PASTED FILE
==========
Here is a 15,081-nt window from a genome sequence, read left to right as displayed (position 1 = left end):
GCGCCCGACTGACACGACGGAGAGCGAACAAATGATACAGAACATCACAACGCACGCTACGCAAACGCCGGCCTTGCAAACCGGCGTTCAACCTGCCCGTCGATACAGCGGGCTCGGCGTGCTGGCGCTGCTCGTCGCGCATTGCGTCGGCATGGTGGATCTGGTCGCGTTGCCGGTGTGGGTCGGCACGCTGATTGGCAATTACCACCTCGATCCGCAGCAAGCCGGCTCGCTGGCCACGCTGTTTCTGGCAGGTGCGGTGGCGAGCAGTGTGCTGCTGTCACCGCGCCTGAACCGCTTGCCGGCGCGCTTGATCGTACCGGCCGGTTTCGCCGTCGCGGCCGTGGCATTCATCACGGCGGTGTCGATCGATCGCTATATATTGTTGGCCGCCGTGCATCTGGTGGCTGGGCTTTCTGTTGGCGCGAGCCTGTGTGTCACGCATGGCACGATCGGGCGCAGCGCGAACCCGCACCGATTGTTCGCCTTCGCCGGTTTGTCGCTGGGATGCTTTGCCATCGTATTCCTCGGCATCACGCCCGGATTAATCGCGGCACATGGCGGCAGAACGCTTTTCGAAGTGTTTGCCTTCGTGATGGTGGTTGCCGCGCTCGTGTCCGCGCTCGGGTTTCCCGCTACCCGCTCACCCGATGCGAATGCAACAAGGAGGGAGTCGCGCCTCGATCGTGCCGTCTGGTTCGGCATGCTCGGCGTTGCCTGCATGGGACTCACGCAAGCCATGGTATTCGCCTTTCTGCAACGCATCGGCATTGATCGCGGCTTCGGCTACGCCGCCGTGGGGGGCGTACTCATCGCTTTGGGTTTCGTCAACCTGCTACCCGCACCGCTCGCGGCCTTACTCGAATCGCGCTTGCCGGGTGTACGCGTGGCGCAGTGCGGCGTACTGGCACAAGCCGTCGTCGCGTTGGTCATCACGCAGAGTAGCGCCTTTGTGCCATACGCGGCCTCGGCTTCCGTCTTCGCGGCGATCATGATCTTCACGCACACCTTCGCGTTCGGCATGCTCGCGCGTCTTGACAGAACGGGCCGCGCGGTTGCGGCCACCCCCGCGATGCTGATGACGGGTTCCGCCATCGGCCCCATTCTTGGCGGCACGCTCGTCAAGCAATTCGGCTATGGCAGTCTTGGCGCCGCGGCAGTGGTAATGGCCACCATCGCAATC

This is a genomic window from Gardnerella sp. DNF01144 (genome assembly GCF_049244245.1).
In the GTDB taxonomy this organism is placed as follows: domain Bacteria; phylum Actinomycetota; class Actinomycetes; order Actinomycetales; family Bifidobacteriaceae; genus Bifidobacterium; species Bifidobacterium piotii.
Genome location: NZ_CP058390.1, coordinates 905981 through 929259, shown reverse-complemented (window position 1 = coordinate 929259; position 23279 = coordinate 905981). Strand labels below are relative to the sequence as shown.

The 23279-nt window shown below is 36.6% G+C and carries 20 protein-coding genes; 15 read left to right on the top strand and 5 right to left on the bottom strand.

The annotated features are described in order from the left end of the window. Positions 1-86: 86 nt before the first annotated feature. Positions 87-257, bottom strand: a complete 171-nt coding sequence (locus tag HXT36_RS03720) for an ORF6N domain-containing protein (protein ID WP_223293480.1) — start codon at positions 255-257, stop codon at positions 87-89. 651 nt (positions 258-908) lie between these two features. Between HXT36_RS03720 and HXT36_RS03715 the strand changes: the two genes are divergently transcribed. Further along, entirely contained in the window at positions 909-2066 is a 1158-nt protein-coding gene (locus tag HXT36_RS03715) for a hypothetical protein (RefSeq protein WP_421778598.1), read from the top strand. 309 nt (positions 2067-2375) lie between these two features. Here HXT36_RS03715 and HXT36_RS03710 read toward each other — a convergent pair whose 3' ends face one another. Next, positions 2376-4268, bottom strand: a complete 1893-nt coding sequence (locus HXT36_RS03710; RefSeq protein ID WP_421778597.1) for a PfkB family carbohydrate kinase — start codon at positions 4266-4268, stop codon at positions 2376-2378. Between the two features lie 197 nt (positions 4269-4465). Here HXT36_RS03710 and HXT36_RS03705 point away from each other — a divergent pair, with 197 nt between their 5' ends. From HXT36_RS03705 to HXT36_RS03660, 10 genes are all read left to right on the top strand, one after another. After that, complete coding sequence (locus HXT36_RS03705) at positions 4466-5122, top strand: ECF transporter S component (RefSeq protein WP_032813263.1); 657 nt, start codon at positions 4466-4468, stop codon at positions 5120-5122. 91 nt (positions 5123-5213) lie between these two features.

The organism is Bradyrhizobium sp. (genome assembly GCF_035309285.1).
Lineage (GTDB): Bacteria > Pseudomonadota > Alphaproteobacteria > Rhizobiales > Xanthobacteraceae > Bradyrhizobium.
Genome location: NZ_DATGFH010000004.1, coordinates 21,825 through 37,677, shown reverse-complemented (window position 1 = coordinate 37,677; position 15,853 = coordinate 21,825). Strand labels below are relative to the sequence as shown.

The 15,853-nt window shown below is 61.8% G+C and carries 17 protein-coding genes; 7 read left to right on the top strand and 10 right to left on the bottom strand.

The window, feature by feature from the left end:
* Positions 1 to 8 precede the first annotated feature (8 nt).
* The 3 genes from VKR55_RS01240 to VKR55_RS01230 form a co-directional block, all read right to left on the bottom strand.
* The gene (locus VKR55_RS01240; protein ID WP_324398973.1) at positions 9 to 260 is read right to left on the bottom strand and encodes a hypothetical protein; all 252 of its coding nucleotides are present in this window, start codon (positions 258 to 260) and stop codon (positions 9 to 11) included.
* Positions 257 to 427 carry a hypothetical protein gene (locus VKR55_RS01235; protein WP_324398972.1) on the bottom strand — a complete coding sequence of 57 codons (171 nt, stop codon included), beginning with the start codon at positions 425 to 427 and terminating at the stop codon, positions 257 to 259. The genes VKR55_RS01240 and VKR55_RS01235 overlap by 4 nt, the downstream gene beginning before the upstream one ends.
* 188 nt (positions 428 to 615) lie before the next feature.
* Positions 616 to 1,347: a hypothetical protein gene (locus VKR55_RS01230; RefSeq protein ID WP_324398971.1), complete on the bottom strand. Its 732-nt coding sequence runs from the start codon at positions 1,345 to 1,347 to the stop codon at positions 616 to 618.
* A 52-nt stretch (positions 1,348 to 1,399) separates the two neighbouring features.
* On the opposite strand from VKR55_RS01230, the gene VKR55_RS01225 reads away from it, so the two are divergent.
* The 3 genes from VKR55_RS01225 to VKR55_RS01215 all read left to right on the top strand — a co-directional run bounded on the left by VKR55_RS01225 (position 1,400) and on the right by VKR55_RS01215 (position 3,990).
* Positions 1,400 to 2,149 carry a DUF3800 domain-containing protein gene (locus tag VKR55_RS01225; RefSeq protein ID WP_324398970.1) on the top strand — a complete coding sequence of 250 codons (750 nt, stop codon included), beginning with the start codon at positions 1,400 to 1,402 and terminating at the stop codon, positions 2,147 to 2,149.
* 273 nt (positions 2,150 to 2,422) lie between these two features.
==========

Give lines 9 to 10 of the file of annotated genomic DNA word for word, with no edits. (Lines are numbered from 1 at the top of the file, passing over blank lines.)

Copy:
Lineage (GTDB): Bacteria > Pseudomonadota > Alphaproteobacteria > Rhizobiales > Xanthobacteraceae > Bradyrhizobium.
Genome location: NZ_DATGFH010000004.1, coordinates 21,825 through 37,677, shown reverse-complemented (window position 1 = coordinate 37,677; position 15,853 = coordinate 21,825). Strand labels below are relative to the sequence as shown.